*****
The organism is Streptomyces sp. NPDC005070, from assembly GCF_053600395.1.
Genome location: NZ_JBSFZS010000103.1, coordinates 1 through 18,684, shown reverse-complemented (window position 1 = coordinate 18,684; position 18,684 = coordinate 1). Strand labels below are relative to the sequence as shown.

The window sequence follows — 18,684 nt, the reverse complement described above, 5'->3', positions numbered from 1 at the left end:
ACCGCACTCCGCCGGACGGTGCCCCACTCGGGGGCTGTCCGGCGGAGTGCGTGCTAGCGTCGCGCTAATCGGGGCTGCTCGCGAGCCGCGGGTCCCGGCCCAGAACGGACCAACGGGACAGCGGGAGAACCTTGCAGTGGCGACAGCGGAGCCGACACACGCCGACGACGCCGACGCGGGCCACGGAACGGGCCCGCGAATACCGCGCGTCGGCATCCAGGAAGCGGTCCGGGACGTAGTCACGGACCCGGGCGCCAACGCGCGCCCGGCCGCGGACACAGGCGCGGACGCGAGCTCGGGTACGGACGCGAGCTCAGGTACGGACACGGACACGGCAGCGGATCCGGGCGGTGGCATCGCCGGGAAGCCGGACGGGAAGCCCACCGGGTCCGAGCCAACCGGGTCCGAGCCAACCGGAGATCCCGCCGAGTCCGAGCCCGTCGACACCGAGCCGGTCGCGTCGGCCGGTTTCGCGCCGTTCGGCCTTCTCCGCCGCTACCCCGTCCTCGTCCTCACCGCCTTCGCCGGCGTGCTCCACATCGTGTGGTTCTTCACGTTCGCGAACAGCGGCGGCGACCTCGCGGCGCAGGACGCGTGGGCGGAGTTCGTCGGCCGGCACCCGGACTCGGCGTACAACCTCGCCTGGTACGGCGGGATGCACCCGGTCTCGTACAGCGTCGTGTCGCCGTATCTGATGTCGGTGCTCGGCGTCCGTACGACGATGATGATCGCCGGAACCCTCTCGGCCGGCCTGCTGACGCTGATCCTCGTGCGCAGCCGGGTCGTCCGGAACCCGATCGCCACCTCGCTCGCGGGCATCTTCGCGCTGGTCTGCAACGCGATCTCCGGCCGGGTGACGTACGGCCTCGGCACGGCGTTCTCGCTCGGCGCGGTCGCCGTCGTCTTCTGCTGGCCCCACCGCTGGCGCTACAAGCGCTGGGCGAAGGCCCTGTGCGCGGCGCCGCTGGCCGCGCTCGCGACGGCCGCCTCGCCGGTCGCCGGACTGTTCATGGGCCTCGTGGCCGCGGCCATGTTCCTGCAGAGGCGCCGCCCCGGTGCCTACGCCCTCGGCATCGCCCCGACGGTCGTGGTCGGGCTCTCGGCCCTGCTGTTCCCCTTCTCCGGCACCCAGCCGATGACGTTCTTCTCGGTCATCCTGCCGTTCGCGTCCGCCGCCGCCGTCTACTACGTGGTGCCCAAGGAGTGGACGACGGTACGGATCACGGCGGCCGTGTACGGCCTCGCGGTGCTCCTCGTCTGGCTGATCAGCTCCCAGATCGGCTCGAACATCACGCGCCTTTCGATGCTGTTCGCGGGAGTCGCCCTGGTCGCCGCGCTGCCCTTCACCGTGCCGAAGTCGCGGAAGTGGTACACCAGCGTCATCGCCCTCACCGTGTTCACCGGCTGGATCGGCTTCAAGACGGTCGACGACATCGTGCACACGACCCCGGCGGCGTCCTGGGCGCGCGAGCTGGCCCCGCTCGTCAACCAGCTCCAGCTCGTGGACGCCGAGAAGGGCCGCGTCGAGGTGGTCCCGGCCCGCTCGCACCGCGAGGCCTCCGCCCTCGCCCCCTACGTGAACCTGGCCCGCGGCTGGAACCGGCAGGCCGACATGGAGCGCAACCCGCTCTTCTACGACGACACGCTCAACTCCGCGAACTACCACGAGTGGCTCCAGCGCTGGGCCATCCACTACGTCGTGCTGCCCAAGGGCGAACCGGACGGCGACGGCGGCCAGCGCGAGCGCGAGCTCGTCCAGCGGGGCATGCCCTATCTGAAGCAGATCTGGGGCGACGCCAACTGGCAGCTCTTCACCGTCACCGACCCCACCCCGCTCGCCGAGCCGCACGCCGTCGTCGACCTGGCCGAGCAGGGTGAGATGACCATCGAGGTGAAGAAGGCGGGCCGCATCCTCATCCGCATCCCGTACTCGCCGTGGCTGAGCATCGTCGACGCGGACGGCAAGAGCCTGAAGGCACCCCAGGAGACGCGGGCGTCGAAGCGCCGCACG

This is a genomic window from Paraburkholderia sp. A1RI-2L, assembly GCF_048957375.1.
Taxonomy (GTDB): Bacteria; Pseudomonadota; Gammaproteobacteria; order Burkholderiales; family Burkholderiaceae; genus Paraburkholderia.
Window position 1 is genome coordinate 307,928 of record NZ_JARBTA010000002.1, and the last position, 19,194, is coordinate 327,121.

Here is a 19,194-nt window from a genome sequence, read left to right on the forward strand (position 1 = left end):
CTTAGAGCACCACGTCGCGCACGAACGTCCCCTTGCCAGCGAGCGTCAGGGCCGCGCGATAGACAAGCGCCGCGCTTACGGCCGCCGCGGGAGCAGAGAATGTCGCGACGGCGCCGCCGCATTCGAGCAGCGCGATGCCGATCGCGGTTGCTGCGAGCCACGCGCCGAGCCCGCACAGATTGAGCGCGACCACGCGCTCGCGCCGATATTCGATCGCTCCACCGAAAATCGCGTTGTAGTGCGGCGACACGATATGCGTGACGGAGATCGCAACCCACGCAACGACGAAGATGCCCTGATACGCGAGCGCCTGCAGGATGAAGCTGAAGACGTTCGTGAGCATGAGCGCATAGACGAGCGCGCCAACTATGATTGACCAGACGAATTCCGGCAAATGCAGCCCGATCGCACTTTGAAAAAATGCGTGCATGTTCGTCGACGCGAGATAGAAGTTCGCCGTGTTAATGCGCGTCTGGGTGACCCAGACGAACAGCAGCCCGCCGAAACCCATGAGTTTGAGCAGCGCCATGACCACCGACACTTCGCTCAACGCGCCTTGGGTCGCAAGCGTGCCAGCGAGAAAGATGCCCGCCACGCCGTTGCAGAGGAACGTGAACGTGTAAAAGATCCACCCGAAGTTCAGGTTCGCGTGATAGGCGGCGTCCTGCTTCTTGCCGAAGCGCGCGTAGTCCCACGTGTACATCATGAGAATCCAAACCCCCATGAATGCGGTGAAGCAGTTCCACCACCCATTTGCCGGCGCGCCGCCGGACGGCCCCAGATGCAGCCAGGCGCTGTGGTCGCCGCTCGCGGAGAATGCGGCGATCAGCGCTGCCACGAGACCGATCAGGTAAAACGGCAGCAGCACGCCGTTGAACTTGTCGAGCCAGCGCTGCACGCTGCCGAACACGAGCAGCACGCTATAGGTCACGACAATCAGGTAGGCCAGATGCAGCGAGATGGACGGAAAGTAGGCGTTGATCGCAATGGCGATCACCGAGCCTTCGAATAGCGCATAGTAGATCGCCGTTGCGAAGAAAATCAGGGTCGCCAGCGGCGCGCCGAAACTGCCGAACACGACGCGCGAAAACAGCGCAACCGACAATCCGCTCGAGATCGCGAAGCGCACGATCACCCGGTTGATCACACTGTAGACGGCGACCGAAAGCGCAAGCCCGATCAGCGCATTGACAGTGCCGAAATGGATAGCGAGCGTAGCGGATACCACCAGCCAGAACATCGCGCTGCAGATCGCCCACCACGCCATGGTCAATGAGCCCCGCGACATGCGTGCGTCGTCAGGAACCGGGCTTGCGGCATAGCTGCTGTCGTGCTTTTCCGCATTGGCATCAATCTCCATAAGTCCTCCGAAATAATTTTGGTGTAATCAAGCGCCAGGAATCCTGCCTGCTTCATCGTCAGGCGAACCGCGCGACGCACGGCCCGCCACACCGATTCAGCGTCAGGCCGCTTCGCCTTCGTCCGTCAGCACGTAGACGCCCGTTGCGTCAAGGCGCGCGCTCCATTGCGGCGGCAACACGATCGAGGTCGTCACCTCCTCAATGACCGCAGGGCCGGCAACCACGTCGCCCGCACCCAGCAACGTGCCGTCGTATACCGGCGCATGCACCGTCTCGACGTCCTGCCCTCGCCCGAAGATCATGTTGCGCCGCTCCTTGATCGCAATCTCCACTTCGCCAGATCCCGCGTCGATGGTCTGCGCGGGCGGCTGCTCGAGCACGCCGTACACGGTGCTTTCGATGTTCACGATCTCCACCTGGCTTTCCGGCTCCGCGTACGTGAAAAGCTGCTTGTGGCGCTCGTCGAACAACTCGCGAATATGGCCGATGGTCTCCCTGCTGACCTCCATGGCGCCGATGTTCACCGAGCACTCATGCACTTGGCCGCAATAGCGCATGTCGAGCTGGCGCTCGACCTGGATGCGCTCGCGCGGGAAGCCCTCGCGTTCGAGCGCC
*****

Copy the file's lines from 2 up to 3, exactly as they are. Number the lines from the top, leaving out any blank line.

Genome location: NZ_JBSFZS010000103.1, coordinates 1 through 18,684, shown reverse-complemented (window position 1 = coordinate 18,684; position 18,684 = coordinate 1). Strand labels below are relative to the sequence as shown.

The window sequence follows — 18,684 nt, the reverse complement described above, 5'->3', positions numbered from 1 at the left end: